NASA selects three teams to explore UAS challenges, solutions

WASHINGTON. NASA has given the green light to three teams of researchers who have been working on solving issues encountered when using unmanned aircraft system (UASs): The teams will move forward and officially begin formal feasibility studies of their concepts. The teams, part of NASA’s Convergent Aeronautics Solutions (CAS), are expected to work on their solutions for 24 to 30 months.

One study will explore the possibility of building a path toward safe inclusion and certification of autonomous systems in aviation; such systems rely on learning algorithms that adapt to new goals and environments. The aim of this study is to develop autonomy-enabling algorithms that are able to establish justifiable confidence in machine decisions, with the ultimate goal of certification of autonomous systems.

Another of the CAS teams will work on developing new methods and technologies to ensure that remotely piloted drones are fit to fly before each flight. The goal of this team will be verification that the aircraft is structurally and mechanically sound and that its onboard systems have not been damaged or hacked in some way. If the craft is revealed to be compromised in some way, the aircraft will ground itself.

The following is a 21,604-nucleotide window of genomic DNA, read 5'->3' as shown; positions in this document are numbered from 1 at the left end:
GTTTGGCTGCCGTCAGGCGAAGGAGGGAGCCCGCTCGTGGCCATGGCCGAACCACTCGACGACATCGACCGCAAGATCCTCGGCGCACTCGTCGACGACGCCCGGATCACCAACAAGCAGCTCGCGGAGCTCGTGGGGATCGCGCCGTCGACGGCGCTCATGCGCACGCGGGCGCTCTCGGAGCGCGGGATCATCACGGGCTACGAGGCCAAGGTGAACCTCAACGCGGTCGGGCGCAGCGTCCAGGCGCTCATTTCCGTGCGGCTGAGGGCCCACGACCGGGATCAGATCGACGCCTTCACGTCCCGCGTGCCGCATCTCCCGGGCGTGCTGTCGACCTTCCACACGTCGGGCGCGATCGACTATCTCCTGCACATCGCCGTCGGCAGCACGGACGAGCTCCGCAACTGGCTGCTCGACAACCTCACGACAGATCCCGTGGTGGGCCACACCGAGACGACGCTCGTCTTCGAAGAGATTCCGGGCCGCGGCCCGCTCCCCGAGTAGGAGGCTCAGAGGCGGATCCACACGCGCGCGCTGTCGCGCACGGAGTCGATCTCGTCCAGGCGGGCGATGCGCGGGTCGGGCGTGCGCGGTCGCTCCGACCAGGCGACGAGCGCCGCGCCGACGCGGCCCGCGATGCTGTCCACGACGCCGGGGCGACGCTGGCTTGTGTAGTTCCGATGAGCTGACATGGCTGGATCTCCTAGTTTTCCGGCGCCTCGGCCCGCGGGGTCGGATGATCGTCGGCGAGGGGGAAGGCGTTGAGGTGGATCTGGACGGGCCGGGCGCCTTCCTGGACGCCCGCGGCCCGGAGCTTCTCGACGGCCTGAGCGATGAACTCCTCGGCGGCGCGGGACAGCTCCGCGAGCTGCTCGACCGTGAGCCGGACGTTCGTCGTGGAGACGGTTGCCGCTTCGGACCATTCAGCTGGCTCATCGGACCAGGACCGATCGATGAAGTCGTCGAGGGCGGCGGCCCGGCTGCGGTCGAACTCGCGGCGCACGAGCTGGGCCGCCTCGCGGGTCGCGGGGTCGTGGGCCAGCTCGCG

The third team's aim is to use and communication technology to build a secure and jam-free network capable of handling the data demands of hundreds of thousands of drones flying each day.

Richard Barhydt, NASA’s acting director of the Transformative Aeronautics Concepts Program (TACP), said of the teams' efforts: “Our idea is to invest a very modest amount of time and money into new technologies that are ambitious and potentially transformative. They may or may not work, but we won’t know unless we try.”

Principal investigator Natalia Alexandrov makes the pitch to a group of NASA aeronautics managers for her team’s study, ATTRACTOR, which will explore how to embed reliability into algorithms that are used over time to inform autonomous systems in aviation. Photo credits: NASA/Andrew Carlsen

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